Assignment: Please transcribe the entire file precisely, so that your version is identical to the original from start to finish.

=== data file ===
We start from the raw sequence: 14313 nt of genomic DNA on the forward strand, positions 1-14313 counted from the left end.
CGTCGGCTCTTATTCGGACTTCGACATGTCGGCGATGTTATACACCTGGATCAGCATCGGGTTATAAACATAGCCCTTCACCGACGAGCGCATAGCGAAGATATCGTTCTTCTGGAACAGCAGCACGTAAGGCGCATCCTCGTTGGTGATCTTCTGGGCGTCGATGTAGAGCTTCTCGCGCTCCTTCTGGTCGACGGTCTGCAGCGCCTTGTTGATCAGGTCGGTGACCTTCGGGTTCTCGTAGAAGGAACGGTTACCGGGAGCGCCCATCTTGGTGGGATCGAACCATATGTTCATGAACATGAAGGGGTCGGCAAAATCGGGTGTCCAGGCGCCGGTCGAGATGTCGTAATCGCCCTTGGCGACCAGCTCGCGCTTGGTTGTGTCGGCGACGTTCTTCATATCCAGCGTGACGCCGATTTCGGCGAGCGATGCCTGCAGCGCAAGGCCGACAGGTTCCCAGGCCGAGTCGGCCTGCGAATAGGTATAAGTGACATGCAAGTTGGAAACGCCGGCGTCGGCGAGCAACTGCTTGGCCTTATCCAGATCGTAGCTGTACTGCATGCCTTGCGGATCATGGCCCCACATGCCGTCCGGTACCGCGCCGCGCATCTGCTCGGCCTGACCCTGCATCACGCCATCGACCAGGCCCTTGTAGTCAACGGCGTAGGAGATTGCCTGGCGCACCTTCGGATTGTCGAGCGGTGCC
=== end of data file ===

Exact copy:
We start from the raw sequence: 14313 nt of genomic DNA on the forward strand, positions 1-14313 counted from the left end.
CGTCGGCTCTTATTCGGACTTCGACATGTCGGCGATGTTATACACCTGGATCAGCATCGGGTTATAAACATAGCCCTTCACCGACGAGCGCATAGCGAAGATATCGTTCTTCTGGAACAGCAGCACGTAAGGCGCATCCTCGTTGGTGATCTTCTGGGCGTCGATGTAGAGCTTCTCGCGCTCCTTCTGGTCGACGGTCTGCAGCGCCTTGTTGATCAGGTCGGTGACCTTCGGGTTCTCGTAGAAGGAACGGTTACCGGGAGCGCCCATCTTGGTGGGATCGAACCATATGTTCATGAACATGAAGGGGTCGGCAAAATCGGGTGTCCAGGCGCCGGTCGAGATGTCGTAATCGCCCTTGGCGACCAGCTCGCGCTTGGTTGTGTCGGCGACGTTCTTCATATCCAGCGTGACGCCGATTTCGGCGAGCGATGCCTGCAGCGCAAGGCCGACAGGTTCCCAGGCCGAGTCGGCCTGCGAATAGGTATAAGTGACATGCAAGTTGGAAACGCCGGCGTCGGCGAGCAACTGCTTGGCCTTATCCAGATCGTAGCTGTACTGCATGCCTTGCGGATCATGGCCCCACATGCCGTCCGGTACCGCGCCGCGCATCTGCTCGGCCTGACCCTGCATCACGCCATCGACCAGGCCCTTGTAGTCAACGGCGTAGGAGATTGCCTGGCGCACCTTCGGATTGTCGAGCGGTGCC